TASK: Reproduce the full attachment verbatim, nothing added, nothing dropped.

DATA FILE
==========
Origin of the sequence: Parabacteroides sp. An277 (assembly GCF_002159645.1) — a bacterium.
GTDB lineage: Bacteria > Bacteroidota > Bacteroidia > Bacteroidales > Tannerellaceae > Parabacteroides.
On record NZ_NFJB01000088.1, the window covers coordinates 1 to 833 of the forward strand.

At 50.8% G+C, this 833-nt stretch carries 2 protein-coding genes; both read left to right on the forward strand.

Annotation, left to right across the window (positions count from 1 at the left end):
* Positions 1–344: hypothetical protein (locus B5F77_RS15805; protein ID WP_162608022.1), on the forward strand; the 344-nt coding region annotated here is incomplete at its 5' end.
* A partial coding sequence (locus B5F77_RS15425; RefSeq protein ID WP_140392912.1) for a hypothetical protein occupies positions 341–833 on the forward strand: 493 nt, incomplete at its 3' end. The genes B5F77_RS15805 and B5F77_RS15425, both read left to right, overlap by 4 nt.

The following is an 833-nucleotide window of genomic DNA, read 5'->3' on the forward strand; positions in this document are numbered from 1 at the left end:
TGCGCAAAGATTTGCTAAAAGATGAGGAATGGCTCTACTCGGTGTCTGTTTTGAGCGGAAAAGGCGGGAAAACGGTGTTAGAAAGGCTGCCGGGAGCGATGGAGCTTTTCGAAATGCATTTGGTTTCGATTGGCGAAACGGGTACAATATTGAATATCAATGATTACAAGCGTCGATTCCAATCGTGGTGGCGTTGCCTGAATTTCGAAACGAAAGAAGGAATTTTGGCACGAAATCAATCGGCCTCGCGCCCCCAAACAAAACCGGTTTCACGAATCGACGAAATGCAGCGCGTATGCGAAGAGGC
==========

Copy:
Origin of the sequence: Parabacteroides sp. An277 (assembly GCF_002159645.1) — a bacterium.
GTDB lineage: Bacteria > Bacteroidota > Bacteroidia > Bacteroidales > Tannerellaceae > Parabacteroides.
On record NZ_NFJB01000088.1, the window covers coordinates 1 to 833 of the forward strand.

At 50.8% G+C, this 833-nt stretch carries 2 protein-coding genes; both read left to right on the forward strand.

Annotation, left to right across the window (positions count from 1 at the left end):
* Positions 1–344: hypothetical protein (locus B5F77_RS15805; protein ID WP_162608022.1), on the forward strand; the 344-nt coding region annotated here is incomplete at its 5' end.
* A partial coding sequence (locus B5F77_RS15425; RefSeq protein ID WP_140392912.1) for a hypothetical protein occupies positions 341–833 on the forward strand: 493 nt, incomplete at its 3' end. The genes B5F77_RS15805 and B5F77_RS15425, both read left to right, overlap by 4 nt.

The following is an 833-nucleotide window of genomic DNA, read 5'->3' on the forward strand; positions in this document are numbered from 1 at the left end:
TGCGCAAAGATTTGCTAAAAGATGAGGAATGGCTCTACTCGGTGTCTGTTTTGAGCGGAAAAGGCGGGAAAACGGTGTTAGAAAGGCTGCCGGGAGCGATGGAGCTTTTCGAAATGCATTTGGTTTCGATTGGCGAAACGGGTACAATATTGAATATCAATGATTACAAGCGTCGATTCCAATCGTGGTGGCGTTGCCTGAATTTCGAAACGAAAGAAGGAATTTTGGCACGAAATCAATCGGCCTCGCGCCCCCAAACAAAACCGGTTTCACGAATCGACGAAATGCAGCGCGTATGCGAAGAGGC